Imaging pain modulation in health and disease
Bingel U, Schoell E, Büchel C. Imaging pain modulation in health and disease. Curr Opin Neurol. 2007 Aug;20(4):424-31.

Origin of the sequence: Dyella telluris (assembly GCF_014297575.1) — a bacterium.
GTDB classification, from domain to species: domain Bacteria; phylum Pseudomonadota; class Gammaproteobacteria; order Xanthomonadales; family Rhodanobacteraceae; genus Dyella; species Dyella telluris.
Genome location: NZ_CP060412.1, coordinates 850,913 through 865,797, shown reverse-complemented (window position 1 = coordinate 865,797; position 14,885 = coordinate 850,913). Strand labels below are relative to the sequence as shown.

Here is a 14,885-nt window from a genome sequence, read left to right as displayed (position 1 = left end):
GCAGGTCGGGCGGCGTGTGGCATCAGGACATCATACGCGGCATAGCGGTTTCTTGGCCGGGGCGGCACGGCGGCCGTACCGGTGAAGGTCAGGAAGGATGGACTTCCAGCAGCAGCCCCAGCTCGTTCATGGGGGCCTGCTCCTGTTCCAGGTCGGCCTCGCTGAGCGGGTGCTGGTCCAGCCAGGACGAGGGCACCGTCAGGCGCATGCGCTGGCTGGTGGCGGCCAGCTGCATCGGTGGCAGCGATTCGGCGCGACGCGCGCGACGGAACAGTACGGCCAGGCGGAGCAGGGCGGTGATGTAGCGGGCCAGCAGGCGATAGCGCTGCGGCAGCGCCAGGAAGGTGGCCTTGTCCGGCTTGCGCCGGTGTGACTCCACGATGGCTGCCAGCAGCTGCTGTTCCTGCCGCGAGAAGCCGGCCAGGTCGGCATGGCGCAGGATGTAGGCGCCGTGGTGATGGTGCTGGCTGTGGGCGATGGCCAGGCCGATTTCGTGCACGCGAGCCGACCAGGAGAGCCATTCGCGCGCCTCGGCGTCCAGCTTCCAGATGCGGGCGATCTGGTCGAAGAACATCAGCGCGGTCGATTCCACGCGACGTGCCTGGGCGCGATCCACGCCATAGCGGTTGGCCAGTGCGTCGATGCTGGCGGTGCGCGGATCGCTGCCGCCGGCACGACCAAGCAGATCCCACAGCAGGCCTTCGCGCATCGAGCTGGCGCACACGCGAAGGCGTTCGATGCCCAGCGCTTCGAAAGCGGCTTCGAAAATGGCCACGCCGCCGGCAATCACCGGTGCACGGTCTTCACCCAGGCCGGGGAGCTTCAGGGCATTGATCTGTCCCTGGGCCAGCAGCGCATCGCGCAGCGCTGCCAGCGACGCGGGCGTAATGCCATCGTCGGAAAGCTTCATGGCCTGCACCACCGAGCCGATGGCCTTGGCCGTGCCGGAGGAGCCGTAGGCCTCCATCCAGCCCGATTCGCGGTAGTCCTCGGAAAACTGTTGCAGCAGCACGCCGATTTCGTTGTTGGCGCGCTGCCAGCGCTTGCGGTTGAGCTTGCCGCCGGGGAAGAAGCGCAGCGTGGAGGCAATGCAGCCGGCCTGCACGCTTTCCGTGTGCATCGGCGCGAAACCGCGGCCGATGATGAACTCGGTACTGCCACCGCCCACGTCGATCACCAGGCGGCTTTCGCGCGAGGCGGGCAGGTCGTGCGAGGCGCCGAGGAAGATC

PURPOSE OF REVIEW: In this review, we discuss recent advances in pain imaging research. We focus on the involvement of endogenous pain control mechanisms in the healthy central nervous system and the potential contribution of failure within this system for chronic pain states. RECENT FINDINGS: Nociceptive information processing and related pain perception is subject to substantial pro and antinociceptive modulation. Recent studies demonstrate that this modulation can take place at any stage of ascending information processing. A network of cortical, predominantly mesial and frontal areas, in combination with specific brainstem nuclei, appear to be the key players in the context of endogenous pain modulation. Recent findings from functional and anatomical neuroimaging support the notion that an altered interaction of pro and antinociceptive mechanisms may contribute to the development or maintenance of chronic pain states. The additional use of pharmacological intervention in pain imaging research provides an alternative tool for investigating mechanisms of pain modulation. SUMMARY: Top-down pain modulation relies on both cortical and subcortical structures. Research on the involved circuitry, including the implemented mechanisms, is a major focus of contemporary neuroscientific research in the field of pain and will provide new insights into the prevention and treatment of chronic pain states.